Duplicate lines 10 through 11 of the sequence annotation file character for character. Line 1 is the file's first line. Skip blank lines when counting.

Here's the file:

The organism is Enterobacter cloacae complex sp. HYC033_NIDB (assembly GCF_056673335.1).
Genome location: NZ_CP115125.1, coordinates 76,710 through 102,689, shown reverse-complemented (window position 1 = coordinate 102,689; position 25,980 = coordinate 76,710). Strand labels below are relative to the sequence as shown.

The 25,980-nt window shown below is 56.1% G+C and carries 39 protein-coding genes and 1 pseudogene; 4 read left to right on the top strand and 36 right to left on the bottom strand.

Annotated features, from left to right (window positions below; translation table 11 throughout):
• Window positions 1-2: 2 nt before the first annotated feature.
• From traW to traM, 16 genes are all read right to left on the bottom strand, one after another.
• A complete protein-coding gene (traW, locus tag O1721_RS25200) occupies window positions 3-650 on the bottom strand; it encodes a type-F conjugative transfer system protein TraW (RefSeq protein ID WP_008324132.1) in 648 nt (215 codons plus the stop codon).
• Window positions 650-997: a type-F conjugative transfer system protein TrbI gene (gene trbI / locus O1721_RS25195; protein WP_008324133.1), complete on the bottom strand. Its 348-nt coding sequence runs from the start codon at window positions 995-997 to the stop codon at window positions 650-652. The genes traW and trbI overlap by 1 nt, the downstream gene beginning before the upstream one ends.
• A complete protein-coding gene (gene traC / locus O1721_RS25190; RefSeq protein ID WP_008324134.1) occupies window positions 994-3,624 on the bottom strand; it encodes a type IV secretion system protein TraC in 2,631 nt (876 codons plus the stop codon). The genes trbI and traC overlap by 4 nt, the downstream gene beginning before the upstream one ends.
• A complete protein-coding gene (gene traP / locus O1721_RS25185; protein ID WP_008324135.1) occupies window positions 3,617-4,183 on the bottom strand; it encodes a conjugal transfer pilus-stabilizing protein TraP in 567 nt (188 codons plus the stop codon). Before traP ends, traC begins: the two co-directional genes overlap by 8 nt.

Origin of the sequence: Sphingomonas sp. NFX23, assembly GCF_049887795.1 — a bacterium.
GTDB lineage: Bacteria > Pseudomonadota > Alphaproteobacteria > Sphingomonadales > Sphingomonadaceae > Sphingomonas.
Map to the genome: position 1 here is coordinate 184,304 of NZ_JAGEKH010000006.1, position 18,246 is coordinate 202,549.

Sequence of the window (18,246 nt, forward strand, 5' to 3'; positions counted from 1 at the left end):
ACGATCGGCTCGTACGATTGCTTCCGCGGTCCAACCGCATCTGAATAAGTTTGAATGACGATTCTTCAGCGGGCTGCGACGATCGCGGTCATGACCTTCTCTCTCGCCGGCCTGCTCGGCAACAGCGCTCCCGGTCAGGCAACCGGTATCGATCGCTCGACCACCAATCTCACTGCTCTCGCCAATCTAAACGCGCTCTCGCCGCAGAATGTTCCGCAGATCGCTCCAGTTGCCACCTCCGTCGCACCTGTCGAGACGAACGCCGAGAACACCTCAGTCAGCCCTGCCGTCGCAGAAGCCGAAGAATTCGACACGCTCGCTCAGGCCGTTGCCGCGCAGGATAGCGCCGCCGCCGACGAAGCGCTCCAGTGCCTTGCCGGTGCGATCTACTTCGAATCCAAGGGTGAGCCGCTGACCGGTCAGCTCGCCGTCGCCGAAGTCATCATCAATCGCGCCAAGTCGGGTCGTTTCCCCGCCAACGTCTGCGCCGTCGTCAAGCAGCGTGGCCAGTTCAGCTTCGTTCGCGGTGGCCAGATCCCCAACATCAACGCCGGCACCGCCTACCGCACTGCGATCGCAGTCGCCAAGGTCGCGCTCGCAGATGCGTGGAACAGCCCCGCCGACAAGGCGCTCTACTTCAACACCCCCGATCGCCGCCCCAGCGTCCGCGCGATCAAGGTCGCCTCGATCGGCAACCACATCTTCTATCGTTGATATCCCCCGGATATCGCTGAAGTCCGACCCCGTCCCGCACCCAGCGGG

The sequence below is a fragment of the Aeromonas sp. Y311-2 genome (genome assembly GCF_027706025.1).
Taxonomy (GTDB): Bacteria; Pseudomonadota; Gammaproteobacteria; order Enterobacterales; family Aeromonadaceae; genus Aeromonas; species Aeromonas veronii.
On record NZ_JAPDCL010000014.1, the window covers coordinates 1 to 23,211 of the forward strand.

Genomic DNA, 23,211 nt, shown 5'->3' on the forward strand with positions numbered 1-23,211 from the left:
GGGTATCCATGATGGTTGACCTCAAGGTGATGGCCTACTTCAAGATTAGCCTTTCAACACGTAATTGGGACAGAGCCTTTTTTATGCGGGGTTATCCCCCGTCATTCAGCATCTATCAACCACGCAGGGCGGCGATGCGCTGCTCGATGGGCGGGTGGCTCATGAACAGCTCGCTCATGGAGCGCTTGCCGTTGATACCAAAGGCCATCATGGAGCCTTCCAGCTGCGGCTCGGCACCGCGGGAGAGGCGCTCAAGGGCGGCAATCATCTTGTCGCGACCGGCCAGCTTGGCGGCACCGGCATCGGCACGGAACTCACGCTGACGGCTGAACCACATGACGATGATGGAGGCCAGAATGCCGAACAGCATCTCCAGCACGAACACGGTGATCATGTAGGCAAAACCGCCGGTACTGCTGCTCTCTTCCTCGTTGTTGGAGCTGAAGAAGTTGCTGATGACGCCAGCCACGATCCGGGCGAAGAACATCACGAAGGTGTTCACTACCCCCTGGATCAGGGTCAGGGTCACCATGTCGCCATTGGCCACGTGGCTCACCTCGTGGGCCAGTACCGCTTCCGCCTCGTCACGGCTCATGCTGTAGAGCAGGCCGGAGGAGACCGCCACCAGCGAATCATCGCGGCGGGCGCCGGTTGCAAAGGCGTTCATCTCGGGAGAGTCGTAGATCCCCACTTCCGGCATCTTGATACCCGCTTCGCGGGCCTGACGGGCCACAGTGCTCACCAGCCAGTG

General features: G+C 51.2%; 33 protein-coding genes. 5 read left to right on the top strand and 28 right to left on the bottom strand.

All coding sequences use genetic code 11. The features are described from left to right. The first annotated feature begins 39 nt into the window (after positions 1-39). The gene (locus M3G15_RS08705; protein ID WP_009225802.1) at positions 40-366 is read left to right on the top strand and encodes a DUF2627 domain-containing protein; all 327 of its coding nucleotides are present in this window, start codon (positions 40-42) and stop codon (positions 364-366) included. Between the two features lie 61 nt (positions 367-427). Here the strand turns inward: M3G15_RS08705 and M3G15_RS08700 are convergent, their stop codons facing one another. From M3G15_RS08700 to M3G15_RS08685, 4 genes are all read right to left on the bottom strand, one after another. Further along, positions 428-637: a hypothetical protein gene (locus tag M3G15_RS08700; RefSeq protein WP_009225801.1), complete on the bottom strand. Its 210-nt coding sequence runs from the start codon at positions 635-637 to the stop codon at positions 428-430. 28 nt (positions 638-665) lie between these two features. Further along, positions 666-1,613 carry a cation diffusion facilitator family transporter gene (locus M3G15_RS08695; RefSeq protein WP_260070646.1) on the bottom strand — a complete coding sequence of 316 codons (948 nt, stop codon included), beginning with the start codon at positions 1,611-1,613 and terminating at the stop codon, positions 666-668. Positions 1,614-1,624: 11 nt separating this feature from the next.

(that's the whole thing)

• A complete protein-coding gene (gene traP / locus O1721_RS25185; protein ID WP_008324135.1) occupies window positions 3,617-4,183 on the bottom strand; it encodes a conjugal transfer pilus-stabilizing protein TraP in 567 nt (188 codons plus the stop codon). Before traP ends, traC begins: the two co-directional genes overlap by 8 nt.

Origin of the sequence: Sphingomonas sp. NFX23, assembly GCF_049887795.1 — a bacterium.